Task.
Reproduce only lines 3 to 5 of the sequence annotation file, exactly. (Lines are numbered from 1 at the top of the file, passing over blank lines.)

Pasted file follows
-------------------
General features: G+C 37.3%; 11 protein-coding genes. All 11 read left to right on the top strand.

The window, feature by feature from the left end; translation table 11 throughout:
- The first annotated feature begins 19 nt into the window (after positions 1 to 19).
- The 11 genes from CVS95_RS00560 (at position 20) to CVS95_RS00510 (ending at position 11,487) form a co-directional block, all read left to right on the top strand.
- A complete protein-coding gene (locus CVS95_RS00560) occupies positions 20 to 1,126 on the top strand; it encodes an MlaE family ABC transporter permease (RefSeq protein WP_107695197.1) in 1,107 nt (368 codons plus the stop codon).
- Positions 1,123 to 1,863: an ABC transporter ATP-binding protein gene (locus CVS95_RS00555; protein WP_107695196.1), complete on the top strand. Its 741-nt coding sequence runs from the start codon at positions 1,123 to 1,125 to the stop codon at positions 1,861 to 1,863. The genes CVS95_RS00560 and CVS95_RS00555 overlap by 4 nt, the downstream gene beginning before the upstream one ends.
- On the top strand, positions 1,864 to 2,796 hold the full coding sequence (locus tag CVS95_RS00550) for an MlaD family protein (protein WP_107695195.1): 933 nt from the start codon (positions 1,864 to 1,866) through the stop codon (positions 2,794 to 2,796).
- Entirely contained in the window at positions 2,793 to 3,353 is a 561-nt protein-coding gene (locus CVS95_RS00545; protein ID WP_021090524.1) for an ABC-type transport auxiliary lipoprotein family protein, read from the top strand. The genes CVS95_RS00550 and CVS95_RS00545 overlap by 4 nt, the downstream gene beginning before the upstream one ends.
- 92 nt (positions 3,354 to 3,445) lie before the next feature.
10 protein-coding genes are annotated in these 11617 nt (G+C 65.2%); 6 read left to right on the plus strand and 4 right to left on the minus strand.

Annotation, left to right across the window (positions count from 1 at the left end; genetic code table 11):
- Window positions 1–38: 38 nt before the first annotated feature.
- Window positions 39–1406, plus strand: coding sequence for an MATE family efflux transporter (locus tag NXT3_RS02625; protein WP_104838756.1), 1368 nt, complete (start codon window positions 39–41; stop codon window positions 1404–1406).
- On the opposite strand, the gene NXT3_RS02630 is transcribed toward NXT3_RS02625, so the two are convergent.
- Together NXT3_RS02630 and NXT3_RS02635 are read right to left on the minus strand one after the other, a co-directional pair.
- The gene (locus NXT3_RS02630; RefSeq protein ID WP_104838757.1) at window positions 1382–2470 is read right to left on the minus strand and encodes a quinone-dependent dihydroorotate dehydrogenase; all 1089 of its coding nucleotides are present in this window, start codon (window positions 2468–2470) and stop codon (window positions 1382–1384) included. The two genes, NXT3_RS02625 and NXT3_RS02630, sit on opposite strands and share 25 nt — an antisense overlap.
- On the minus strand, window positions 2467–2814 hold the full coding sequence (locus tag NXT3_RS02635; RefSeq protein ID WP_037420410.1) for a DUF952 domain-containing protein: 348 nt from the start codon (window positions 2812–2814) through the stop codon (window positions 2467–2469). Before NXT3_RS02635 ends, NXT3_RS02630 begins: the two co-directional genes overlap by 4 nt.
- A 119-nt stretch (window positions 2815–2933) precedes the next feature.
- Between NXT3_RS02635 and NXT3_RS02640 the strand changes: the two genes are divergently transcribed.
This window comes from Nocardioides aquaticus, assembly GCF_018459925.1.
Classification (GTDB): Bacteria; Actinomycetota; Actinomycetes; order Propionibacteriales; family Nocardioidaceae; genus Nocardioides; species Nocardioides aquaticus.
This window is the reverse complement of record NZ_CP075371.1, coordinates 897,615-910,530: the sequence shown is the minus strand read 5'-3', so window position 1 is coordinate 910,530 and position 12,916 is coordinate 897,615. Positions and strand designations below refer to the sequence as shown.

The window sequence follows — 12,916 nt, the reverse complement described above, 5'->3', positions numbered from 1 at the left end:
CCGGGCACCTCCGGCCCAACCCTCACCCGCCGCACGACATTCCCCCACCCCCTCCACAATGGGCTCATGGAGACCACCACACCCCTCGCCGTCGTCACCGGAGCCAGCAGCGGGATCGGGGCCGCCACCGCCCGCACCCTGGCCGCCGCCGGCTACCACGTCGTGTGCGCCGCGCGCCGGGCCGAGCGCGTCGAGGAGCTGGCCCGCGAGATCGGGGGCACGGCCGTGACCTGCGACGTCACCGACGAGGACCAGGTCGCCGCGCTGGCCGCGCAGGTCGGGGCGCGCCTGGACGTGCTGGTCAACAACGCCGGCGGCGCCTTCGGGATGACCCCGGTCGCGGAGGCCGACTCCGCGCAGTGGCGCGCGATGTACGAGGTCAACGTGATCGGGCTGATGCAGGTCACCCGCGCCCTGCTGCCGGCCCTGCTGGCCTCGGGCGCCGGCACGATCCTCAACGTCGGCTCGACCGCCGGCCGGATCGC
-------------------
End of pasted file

- The first annotated feature begins 19 nt into the window (after positions 1 to 19).
- The 11 genes from CVS95_RS00560 (at position 20) to CVS95_RS00510 (ending at position 11,487) form a co-directional block, all read left to right on the top strand.
- A complete protein-coding gene (locus CVS95_RS00560) occupies positions 20 to 1,126 on the top strand; it encodes an MlaE family ABC transporter permease (RefSeq protein WP_107695197.1) in 1,107 nt (368 codons plus the stop codon).